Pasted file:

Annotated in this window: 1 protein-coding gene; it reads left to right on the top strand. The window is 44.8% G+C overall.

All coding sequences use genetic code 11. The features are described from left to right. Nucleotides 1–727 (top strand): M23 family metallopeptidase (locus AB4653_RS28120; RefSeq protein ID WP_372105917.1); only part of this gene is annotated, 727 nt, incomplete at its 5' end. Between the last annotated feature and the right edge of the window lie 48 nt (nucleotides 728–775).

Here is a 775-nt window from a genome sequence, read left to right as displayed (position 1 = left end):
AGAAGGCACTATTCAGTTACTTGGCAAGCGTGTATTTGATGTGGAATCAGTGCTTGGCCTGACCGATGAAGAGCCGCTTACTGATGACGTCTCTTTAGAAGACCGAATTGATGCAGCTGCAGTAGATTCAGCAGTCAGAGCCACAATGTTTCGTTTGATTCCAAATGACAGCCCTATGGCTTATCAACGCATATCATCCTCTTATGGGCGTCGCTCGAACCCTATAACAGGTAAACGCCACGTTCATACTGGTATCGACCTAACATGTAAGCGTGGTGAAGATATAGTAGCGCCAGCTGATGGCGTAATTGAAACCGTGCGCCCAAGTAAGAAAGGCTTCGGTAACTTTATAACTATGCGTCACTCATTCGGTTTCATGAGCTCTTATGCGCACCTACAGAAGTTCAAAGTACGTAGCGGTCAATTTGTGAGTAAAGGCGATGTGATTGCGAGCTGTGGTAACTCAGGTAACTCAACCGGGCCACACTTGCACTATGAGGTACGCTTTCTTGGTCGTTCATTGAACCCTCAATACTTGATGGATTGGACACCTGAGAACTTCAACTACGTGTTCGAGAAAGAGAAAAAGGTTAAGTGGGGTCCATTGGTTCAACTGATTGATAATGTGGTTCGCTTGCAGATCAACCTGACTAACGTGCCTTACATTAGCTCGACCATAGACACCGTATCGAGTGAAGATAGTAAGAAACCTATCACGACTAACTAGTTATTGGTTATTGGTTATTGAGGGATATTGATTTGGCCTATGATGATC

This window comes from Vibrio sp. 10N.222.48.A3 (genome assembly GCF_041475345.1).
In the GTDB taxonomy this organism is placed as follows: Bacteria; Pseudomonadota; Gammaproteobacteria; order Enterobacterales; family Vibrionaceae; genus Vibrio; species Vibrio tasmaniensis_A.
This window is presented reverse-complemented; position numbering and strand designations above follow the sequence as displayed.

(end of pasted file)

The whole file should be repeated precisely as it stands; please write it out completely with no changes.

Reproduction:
Annotated in this window: 1 protein-coding gene; it reads left to right on the top strand. The window is 44.8% G+C overall.

All coding sequences use genetic code 11. The features are described from left to right. Nucleotides 1–727 (top strand): M23 family metallopeptidase (locus AB4653_RS28120; RefSeq protein ID WP_372105917.1); only part of this gene is annotated, 727 nt, incomplete at its 5' end. Between the last annotated feature and the right edge of the window lie 48 nt (nucleotides 728–775).

Here is a 775-nt window from a genome sequence, read left to right as displayed (position 1 = left end):
AGAAGGCACTATTCAGTTACTTGGCAAGCGTGTATTTGATGTGGAATCAGTGCTTGGCCTGACCGATGAAGAGCCGCTTACTGATGACGTCTCTTTAGAAGACCGAATTGATGCAGCTGCAGTAGATTCAGCAGTCAGAGCCACAATGTTTCGTTTGATTCCAAATGACAGCCCTATGGCTTATCAACGCATATCATCCTCTTATGGGCGTCGCTCGAACCCTATAACAGGTAAACGCCACGTTCATACTGGTATCGACCTAACATGTAAGCGTGGTGAAGATATAGTAGCGCCAGCTGATGGCGTAATTGAAACCGTGCGCCCAAGTAAGAAAGGCTTCGGTAACTTTATAACTATGCGTCACTCATTCGGTTTCATGAGCTCTTATGCGCACCTACAGAAGTTCAAAGTACGTAGCGGTCAATTTGTGAGTAAAGGCGATGTGATTGCGAGCTGTGGTAACTCAGGTAACTCAACCGGGCCACACTTGCACTATGAGGTACGCTTTCTTGGTCGTTCATTGAACCCTCAATACTTGATGGATTGGACACCTGAGAACTTCAACTACGTGTTCGAGAAAGAGAAAAAGGTTAAGTGGGGTCCATTGGTTCAACTGATTGATAATGTGGTTCGCTTGCAGATCAACCTGACTAACGTGCCTTACATTAGCTCGACCATAGACACCGTATCGAGTGAAGATAGTAAGAAACCTATCACGACTAACTAGTTATTGGTTATTGGTTATTGAGGGATATTGATTTGGCCTATGATGATC

This window comes from Vibrio sp. 10N.222.48.A3 (genome assembly GCF_041475345.1).
In the GTDB taxonomy this organism is placed as follows: Bacteria; Pseudomonadota; Gammaproteobacteria; order Enterobacterales; family Vibrionaceae; genus Vibrio; species Vibrio tasmaniensis_A.
This window is presented reverse-complemented; position numbering and strand designations above follow the sequence as displayed.